Alex takes Israeli student groups to Poland to familiarize them with Holocaust history.
His question was directed to historian Albert Stankowski, the director of the Warsaw Ghetto Museum, a project adopted in November 2017 by Polish Prime Minister Mateusz Morawiecki and Deputy Prime Minister Piotr Glinski who is also the minister of Culture and National Heritage.
Stankowski is in Israel to present the Warsaw Ghetto
Museum education and research project to the Israeli media, educational tour guides and Holocaust historians and researchers. It is the first time that the project is being presented outside of Poland.
Stankowski, who was involved in the creation of the Polin Museum of the History of Polish Jews, explained that the Warsaw Ghetto was the largest ghetto in Europe and also had the largest number of victims confined to any ghetto. There was a large ghetto and a small ghetto, both in the same area of central Warsaw.
What is not commonly known, said Stankowski, was that the Nazis evacuated 100,000 non-Jewish Poles who were living in the area, to build and seal off what became known as the Warsaw Ghetto.
Although tourists come to historic sites, he said, it’s very important to give the local population a sense of their own history. The history of the Warsaw Ghetto is part of the history of Warsaw per se. It’s also noteworthy that the Polish uprising against the Nazis took place a year after that of the Warsaw Ghetto.
Also present at the presentation that took place on Tuesday at the Polish Institute in Tel Aviv was Daniel Blatman, professor of Contemporary Jewry and Holocaust Studies at the Hebrew University of Jerusalem, who has been appointed chief historian of the Warsaw Ghetto Museum.
His appointment generated considerable controversy, and was largely seen in Israel and elsewhere in the Jewish world as an attempt by Poland to rewrite history and to whitewash its own dark chapters.
It was precisely because of the bitter accusations that erupted when news of the museum became public that Blatman agreed to become chief historian.
Acknowledging that the project is in the eye of a political storm, Blatman insisted that he and Stankowski and all of the 18 members of the museum team are in agreement that this is a historically sensitive project and not a political one.
“The museum has to speak to the community in which it finds itself,” Blatman said.
To emphasize why it is important to have a Warsaw Ghetto Museum in what was once the Warsaw Ghetto, even though there is a Holocaust section in the Polin Museum, Blatman said that the two largest and most comprehensive Holocaust Museums in the world are Yad Vashem in Jerusalem and the United States Holocaust Memorial Museum in Washington, DC. Neither, he said, is located in a city where the Holocaust took place.
But the Holocaust took place in Warsaw and its victims were both Jews and non-Jewish Poles. It is important for the sake of future generations to show what life was like for families and individuals inside the ghetto and what it was like for families and individuals outside the ghetto.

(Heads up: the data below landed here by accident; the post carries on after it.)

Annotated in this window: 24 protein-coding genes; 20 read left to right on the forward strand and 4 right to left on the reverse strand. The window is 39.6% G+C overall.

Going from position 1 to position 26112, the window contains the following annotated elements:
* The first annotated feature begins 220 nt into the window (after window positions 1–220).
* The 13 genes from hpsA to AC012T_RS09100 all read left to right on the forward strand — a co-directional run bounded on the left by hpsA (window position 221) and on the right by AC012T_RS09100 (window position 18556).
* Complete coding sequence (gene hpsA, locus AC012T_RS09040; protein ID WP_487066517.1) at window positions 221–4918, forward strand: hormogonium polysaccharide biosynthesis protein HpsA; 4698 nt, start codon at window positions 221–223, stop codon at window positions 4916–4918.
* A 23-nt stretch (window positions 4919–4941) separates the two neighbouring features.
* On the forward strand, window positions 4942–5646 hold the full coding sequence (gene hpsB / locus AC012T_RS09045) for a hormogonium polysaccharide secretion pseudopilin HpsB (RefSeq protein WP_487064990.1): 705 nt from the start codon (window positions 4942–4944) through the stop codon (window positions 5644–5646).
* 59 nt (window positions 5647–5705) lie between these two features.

Blatman promised that there would be no censorship or distortion of history.
In other words, all forms of Jewish resistance to the Nazis will be incorporated into exhibits, so that the world will know that there were heroes who did not share the ideology of Mordechai Anielewicz, but they were no less resolute in their determination to be part of the armed struggle against the Nazi death machine.
Though not religious himself, Blatman wants to devote space to ultra-Orthodox Jews who maintained their faith under the most challenging of circumstances.
Such people are dealt with only superficially and in a folkloric manner in other museums, said Blatman, stressing the need to know more than the fact that they did their utmost to observe the Sabbath.
“We have to know what they were thinking about,” he said. Blatman anticipates that controversy will continue regardless of any assurances that he and Stankowski might give. He recalled that there were many disputes between Yad Vashem and the United States Holocaust Memorial Museum, because the latter created its own narrative to suit its environment and did not conform with the Yad Vashem narrative. The Warsaw museum will fit into the glove of the history of its location and its population.
What is truly miraculous is that the museum will be housed in one of the oldest and very few surviving buildings in the ghetto – a former hospital, dating to the 19th century, which was built by Jewish philanthropists for the purpose of giving free medical treatment to children of all faiths. The building has been designated for preservation as a heritage site.
Stankowski, who has a well-developed sense of humor which came through despite the seriousness of his presentation, commented that he expects to see a lot of Israelis visiting the museum which is situated between Warsaw’s two largest shopping malls. Israelis love to shop, he observed, so when they go from one mall to the other, they’ll stop off at the museum on the way.
Funded by the Ministry for Culture and National Heritage, the museum is scheduled to open in 2023 on the 80th anniversary of the Warsaw Ghetto Uprising.
The only flaw in the plans as presented became apparent when someone from the Education Ministry asked about the languages that would be used for explanatory texts. The reply was Polish, English and Hebrew. When one of the journalists present protested the absence of Yiddish, noting that it was one of the more common languages in the ghetto, the response was that not many people know Yiddish these days.
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